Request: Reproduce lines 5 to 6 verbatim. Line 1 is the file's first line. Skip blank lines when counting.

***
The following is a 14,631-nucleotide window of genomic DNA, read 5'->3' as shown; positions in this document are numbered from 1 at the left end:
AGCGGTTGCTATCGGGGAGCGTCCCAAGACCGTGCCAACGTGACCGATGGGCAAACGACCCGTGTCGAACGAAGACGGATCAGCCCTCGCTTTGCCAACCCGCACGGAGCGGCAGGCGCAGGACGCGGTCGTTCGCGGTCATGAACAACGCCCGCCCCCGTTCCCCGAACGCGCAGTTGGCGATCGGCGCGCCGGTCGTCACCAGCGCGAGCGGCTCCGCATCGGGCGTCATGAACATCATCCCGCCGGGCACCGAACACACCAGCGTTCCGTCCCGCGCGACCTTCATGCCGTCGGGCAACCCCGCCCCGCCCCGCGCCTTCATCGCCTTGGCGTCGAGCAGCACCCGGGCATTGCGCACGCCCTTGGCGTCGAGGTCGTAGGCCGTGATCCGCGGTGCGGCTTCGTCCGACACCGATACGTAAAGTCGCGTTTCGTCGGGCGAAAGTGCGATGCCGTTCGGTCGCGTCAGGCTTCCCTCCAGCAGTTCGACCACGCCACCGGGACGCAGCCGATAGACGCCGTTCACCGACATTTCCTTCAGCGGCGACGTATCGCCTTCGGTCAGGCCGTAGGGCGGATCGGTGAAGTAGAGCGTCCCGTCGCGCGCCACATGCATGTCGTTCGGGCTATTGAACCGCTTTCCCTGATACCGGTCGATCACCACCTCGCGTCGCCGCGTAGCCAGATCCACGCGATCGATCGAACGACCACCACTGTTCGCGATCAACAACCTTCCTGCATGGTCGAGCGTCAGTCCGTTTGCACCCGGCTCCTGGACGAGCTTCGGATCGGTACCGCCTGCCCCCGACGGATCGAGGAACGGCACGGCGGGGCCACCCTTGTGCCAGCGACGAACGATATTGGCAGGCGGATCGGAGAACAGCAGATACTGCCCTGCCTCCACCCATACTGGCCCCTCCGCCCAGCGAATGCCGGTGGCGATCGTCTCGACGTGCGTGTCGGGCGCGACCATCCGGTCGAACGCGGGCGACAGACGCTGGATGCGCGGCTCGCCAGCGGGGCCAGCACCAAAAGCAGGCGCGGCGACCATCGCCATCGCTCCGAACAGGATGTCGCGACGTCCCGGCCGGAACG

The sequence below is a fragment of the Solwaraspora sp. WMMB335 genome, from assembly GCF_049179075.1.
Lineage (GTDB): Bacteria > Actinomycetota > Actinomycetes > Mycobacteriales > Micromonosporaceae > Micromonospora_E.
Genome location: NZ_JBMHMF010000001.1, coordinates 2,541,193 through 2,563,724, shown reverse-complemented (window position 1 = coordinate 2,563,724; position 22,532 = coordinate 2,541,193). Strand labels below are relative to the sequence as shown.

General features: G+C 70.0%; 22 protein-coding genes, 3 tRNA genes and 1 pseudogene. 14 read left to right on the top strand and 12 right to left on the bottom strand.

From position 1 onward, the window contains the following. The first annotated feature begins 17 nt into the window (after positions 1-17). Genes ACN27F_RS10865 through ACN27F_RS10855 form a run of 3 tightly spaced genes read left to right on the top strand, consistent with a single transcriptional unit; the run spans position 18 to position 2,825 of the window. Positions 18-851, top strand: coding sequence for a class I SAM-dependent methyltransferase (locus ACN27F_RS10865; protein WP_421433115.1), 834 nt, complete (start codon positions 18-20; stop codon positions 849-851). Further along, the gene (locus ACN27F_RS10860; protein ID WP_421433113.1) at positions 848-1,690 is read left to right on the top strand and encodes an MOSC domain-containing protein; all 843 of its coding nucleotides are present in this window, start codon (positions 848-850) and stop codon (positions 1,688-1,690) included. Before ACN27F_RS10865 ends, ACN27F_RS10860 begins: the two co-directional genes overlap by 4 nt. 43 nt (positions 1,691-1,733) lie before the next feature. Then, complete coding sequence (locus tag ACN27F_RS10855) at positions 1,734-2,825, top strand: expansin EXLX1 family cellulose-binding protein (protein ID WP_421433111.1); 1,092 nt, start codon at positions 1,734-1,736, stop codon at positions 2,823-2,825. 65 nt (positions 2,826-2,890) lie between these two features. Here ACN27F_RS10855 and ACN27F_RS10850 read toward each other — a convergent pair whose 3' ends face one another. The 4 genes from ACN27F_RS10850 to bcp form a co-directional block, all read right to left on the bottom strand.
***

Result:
Genome location: NZ_JBMHMF010000001.1, coordinates 2,541,193 through 2,563,724, shown reverse-complemented (window position 1 = coordinate 2,563,724; position 22,532 = coordinate 2,541,193). Strand labels below are relative to the sequence as shown.

General features: G+C 70.0%; 22 protein-coding genes, 3 tRNA genes and 1 pseudogene. 14 read left to right on the top strand and 12 right to left on the bottom strand.